SC: As a producer, you’ve worked across music, literature, visual art and performance, and this sense of diversity is certainly reflected in the scope of disciplines covered by the studio’s residents. Do you find it’s natural to work across these fields and why do you think that is?
MM: My background is in cross-disciplinary work. I started out in the music industry, programming an experimental music venue in East London. I then worked in Barbican Contemporary Music, who produce quite unusual shows. But I always curated and produced slightly odd shaped projects around that. I’ve commissioned a lot of work that’s cross-disciplinary or site responsive within a festival context; it’s felt quite instinctive to me. I think in general, artists are working in new ways, less siloed. They don’t particularly want to be categorised as a visual artist or a dance artist, they’re curious to learn from each other how they can keep working with less money around. Digital has changed what they require of their physical space too; we have artists working with bots, 3D printing, coding, and post internet sound. This kind of work doesn’t require a huge square footage, our desks are the most popular thing on offer, and people can expand for each project with workshops or additional project spaces when they need it.
SC: Are you able to tell us about any upcoming projects?
MM: We’ve just announced our first few public projects, in some ways an experiment for us to figure out the sort of programme the Studios should offer. There are two series’ starting in January I’m particularly excited about. The first is a monthly salon exploring post internet sound hosted by composer Jennifer Walsh. She’s been building an online database with Holly Herndon. The salon is in part a live extension of that, and will bring together artists working in sound and music to discuss how technology is shaping that field. The second is an offsite series called Anabasis To Dora, curated by visual artist Eloise Hawser, developed from her research into unusual and contested sites, relics of the UK’s industrial and military past. Attendees document each trip and share via a site editable by multiple contributors, a collective documentation of the trip. The first explores the domestic and will visit two very unusual south London homes – the TV Museum and 575 Wandsworth Road.
SC: How did you get into this industry? What was your journey?
MM: My education was a straight up English degree, the most generic degree to do. As a student I got the rights to and produced The Colour of Justice, an edited version of the transcripts of the Stephen Lawrence Inquiry for the stage, and organised a series of panels around that unpacking race and the institution. My first few projects were more activist than artistic perhaps. But I’d always wanted to work in the music industry, so I pursued that after graduating. That was a lot of fun but for me, a bit alpha-macho, lots of people who just want to be on the guest list, any guest list. I was interested in promoting but wanted to push it in directions that industry didn’t really support.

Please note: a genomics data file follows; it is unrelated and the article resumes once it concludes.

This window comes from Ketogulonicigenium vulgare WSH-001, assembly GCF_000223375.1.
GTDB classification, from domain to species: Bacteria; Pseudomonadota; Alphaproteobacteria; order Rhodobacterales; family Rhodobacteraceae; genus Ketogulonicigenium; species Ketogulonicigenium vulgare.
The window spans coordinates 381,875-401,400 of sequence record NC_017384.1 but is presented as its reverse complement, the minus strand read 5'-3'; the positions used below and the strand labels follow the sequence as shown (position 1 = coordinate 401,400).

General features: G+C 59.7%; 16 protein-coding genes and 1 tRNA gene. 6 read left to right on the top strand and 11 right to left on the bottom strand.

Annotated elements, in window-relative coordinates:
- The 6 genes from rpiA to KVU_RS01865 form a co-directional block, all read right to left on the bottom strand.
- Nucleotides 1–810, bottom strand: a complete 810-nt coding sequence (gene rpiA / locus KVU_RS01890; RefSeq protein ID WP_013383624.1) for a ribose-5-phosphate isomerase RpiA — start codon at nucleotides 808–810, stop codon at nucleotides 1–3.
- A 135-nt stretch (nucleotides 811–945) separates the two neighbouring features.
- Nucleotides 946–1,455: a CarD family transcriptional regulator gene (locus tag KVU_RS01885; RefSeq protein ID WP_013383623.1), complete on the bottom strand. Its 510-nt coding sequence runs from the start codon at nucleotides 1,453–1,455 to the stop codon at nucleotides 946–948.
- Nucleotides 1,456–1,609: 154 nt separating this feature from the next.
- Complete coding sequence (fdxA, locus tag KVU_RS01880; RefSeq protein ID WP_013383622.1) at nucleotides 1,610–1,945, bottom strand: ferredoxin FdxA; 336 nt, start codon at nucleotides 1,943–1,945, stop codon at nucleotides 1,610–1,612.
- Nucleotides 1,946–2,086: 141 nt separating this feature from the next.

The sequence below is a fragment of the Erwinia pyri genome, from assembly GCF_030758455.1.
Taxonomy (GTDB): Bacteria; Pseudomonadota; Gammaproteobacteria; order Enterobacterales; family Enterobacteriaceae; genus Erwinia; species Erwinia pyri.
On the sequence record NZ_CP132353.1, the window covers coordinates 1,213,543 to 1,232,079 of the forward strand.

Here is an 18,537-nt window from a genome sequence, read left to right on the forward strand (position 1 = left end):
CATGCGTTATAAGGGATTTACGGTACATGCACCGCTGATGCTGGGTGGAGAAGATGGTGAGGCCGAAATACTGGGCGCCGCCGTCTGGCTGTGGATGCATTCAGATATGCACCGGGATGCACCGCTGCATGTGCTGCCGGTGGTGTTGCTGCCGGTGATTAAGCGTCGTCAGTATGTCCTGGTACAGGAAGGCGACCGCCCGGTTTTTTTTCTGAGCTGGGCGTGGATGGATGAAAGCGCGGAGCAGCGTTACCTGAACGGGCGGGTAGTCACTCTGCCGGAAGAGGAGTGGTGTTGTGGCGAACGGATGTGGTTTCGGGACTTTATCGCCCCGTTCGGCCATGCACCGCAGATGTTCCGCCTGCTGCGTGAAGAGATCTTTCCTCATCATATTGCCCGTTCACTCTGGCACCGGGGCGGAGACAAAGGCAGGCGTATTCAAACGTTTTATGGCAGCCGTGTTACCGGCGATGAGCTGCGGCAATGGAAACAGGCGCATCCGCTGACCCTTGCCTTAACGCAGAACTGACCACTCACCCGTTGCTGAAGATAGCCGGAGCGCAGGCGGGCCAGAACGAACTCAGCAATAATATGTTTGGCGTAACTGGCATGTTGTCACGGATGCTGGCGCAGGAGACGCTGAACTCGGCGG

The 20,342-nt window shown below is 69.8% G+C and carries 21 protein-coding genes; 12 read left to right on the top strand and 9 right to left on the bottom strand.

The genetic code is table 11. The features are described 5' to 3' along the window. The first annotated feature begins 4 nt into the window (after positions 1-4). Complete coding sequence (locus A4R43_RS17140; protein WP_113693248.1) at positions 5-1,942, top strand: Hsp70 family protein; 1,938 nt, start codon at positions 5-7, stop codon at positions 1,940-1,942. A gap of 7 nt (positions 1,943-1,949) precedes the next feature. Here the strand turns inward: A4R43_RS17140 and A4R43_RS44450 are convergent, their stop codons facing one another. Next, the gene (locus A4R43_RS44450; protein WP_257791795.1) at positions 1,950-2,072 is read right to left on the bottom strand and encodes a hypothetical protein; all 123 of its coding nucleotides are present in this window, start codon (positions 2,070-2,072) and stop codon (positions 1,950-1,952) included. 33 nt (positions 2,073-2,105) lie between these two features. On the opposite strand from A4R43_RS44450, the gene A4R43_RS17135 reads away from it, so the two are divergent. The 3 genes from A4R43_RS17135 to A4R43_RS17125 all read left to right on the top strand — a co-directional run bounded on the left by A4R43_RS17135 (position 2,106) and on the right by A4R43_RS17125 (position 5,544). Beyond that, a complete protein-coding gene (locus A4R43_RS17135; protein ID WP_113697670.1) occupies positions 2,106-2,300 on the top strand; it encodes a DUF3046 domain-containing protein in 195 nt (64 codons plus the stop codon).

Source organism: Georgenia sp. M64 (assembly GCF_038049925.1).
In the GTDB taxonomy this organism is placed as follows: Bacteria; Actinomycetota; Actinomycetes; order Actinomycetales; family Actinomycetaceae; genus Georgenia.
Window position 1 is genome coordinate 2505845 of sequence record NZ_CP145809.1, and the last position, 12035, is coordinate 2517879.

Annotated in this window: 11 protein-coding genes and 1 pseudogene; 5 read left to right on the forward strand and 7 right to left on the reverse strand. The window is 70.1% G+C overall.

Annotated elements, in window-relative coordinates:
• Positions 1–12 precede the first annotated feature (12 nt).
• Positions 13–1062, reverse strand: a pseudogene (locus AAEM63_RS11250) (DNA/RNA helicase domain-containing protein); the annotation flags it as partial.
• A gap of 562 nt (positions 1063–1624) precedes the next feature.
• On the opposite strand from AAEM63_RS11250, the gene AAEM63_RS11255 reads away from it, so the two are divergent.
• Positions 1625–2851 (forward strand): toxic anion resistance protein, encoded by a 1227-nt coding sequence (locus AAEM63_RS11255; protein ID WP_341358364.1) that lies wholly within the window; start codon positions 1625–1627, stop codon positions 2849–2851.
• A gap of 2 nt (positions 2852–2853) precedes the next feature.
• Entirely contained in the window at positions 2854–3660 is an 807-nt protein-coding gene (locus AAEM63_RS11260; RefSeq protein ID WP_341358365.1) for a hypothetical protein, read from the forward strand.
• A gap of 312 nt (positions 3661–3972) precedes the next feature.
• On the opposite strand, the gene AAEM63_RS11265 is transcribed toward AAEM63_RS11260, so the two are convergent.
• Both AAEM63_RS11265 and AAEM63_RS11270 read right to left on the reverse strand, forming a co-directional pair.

I broadened out the kind of artists I was working with to include writers and performers. I produced Frieze’s music programme, mentored young people at The Roundhouse in festival programming. My career has been made up of spending little time in all these different worlds, they all have their own industry and economy, their own language. But my interest has always been at the experimental end of things, regardless of form. I’ve never run artist studios before, but with Somerset House Studios, it felt like the perfect move artistically. It was a place to put all of that and make it useful.
SC: What do you feel makes this residency programme unique in comparison to others currently operating in the city?
MM: We occupy a weird position between being a studio let and a residency. Artists rent space from us but we absorb a lot of the costs, and we control the rent so it doesn’t rise during their residency so they have security, which is unusual. The word “affordable” is subjective, but we think it’s as affordable as it’s possible to be in central London. A desk here is £100 per month, and in addition to that, there are socials and parties, opportunities to pitch for commissions, work with young people or host things for the rest of the community. And we’re currently fundraising for development programmes around specific skills, things that artists’ are telling us they need. They can also pitch to present projects in the programme too, which is curated. It’s valuable access to a central London audience; we get three million visitors a year here. Artists get a profile where they can present samples of their work on the Somerset House main website too, which gets huge traffic. As well as offering space, we are invested in profiling them and their work.